“…the song could very easily be mistaken for a Tool B-side.” – MetalSucks
Phoenix, Arizona based psychedelic/alternative rock band MEDIA has issued a new video from their debut EP, Influence, which saw release in the Summer of 2022. The video for “Kimono” is now playing exclusively at MetalSucks.
From the heart of the Sonoran Desert arises MEDIA. Their debut EP Influence is the first of a three-part meditation on the brutality and beauty of being. It is about the inner and outer connect and disconnect on the earthly plane, culminating with a tune about the Sixth Mass Extinction event being brought on by the uncontrollable spread of an “idea pathogen.” Sonically, Influence is a heavy but groovy psychedelic whirlwind. With big, sweeping, tom-heavy grooves and lush synthesizers, layered over nasty Rickenbacker bass tones and guitars alternately grimy and soaring, the sound is massive. It harkens a lot of things familiar but adds something new and fresh to the mix.
On this first piece of the triptych, MEDIA was down to two members: founders Billy Tegethoff (The Oxford Coma) and Richard Wnuk. Deciding it was the fastest way to get these songs recorded after nearly four years of behind-the-scenes refinement and the annual hemorrhaging of a bassist, they decided to record the whole thing themselves, with Tegethoff handling guitar, bass, and vocals, Wnuk playing drums, and both contributing various synthesizers and electronics throughout the release. Wnuk had a very clear picture of how he wanted the record to sound, so he wore the producer hat throughout a very meticulous mixing process. Jalipaz helmed the recording and the mixing at Audioconfusion Studios in Mesa, after which the tracks were mastered at Marcussen Mastering by Stephen Marcussen. Since the recording of the first EP, the band has welcomed bassist CJ Sholtis to the lineup.
With the EP’s new video, Tegethoff writes, “‘Kimono’ is kind of about the Nietzschean concept of the abyss. The famous quote is something like, if you gaze into the abyss, the abyss gazes back at you. So, the song, lyrically at least, is a dialogue with whatever that abyss is.”
“Sonically, like the rest of the EP, the song is centered around the sound-healing frequency of 528hz. We tuned our guitars and synths up to reference pitch A 444hz, which puts our low C (the drone note for the song) at a harmonic of 528hz. We think it’s a good balance to the driving rhythms and dark lyrical territory.”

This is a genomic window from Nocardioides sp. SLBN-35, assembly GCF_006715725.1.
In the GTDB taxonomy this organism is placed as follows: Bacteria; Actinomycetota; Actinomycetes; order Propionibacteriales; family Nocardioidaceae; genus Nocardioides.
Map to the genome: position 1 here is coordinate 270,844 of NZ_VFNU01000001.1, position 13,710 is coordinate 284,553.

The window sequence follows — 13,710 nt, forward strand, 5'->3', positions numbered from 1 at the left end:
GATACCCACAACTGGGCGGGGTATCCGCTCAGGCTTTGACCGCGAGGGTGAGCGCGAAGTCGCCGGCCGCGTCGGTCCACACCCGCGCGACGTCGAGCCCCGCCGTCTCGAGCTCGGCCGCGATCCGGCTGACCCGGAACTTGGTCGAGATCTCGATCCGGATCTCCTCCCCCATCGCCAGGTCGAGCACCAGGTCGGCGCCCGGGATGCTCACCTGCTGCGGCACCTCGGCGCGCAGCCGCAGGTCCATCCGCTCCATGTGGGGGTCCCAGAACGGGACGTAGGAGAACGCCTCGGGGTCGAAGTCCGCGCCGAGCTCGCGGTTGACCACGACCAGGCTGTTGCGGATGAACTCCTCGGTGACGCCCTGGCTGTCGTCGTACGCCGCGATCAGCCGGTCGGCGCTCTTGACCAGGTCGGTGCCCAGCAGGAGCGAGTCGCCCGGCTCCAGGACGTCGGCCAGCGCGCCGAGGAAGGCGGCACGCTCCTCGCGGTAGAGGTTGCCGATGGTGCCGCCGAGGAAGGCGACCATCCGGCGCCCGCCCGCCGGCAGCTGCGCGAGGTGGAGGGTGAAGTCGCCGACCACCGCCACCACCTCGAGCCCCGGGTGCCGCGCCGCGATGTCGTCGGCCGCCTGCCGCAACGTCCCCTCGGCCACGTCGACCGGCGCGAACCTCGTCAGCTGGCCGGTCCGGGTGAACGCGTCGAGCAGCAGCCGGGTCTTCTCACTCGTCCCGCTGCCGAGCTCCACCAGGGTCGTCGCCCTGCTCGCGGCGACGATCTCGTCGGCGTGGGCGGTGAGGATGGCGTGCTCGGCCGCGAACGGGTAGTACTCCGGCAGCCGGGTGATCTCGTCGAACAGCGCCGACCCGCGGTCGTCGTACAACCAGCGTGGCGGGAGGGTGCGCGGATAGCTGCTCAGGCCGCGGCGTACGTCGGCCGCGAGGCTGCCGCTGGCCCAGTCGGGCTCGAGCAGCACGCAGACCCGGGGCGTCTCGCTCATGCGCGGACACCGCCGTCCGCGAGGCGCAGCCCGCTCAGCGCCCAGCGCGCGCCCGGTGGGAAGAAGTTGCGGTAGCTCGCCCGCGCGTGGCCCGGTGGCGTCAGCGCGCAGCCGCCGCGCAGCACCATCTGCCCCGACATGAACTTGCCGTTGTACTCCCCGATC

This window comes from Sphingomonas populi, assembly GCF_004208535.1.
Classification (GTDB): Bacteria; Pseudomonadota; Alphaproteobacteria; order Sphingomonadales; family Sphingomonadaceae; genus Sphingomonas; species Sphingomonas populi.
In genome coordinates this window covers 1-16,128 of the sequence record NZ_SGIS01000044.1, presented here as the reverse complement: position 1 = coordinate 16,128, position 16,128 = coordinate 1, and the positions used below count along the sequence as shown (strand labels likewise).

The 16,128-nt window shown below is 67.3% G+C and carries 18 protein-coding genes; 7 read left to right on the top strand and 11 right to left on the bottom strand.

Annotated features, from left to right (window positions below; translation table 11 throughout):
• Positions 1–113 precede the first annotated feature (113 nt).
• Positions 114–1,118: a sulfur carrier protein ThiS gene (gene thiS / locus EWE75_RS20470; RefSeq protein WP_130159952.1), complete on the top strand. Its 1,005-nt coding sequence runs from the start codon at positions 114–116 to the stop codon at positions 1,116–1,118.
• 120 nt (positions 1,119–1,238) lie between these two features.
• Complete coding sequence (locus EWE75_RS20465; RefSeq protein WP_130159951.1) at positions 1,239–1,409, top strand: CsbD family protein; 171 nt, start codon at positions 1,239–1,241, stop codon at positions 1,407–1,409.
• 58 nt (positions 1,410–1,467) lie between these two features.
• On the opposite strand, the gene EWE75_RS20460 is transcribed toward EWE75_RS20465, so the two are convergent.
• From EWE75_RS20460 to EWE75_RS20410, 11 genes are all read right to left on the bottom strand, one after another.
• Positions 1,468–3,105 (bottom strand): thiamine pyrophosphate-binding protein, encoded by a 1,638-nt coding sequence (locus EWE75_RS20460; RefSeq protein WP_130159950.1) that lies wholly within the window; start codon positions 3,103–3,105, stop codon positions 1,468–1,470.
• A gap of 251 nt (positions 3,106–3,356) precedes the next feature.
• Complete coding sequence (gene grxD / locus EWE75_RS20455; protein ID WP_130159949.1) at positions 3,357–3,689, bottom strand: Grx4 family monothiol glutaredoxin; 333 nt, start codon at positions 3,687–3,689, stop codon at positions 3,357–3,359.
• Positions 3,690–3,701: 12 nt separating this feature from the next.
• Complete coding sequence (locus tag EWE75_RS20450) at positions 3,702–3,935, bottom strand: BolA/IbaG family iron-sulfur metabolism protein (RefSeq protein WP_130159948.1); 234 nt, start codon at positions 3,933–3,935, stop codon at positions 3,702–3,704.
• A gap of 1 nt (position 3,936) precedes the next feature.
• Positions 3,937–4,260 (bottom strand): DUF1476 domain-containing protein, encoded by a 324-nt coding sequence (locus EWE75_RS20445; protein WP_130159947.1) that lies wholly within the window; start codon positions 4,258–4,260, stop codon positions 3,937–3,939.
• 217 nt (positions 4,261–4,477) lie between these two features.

As for shooting the video, Tegethoff reveals, “The place we filmed is called 3500 Kelvin Studios in Phoenix. Those guys are amazing. They have the largest and highest quality LED wall in the state. We were able to put the visuals I created on that massive thing. We are very fortunate to have been able to record our video at that location. The director of photography and camera operators are old friends and they rent space in that building for their cinema equipment rental company. They introduced us to the Kelvin folks. We did the whole thing like a live performance, full volume, and through the line array set up in there. We shot two full videos that day. The other is in progress.”
MetalSucks writes with the video’s premiere, “‘Kimono’ is a track that moves and pulses to its own rhythm. Mixed with the psychedelic LED display made by Tegethoff in the music video, the song could very easily be mistaken for a Tool B-side. It’s meditative and groovy while still being able to blow the doors open with some slow and heavy riffage. Listening to the track, as well as the rest of Influence if I’m being honest, it seems like the band’s always playing in a unique tonal zone. Almost like they’re tuning to their own frequency from the get-go.”
Watch MEDIA’s massive “Kimono” video first at MetalSucks RIGHT HERE.
MEDIA just entered the studio this week to record the second and third installments in the ongoing story arc. The band is also plotting new live dates for the Spring months and beyond. Stand by for updates to post over the weeks ahead.
There are many Easter Eggs planted throughout MEDIA’s three-release arc, but one factor that will be consistent is that all instruments were tuned to a reference pitch of A 444hz. When you tune to that reference pitch, C will be at 528hz. This frequency is used in both traditional and modern sound-healing practices. It has been purported to have the ability to repair DNA. Media has no comment there, but certain sounds and rhythms have been shown to facilitate non-ordinary states of consciousness. This particular frequency has popped up as the tuning for traditional instruments like singing bowls and has a space in modern sound healing. It is also one of the Solfeggio frequencies–a scale associated with Gregorian chants and used in a wide array of meditation music. It made a solid candidate for a mind-altering tone, so it seemed like a cool idea to balance out some of the heaviness (both in subject matter and aggressive sounds) with a frequency that has a lovely association with healing.
Sound design enthusiasts and audiophiles can find some gems buried in this mix as well. There are production details best experienced on a good pair of headphones. But it holds its own as a car cranker too.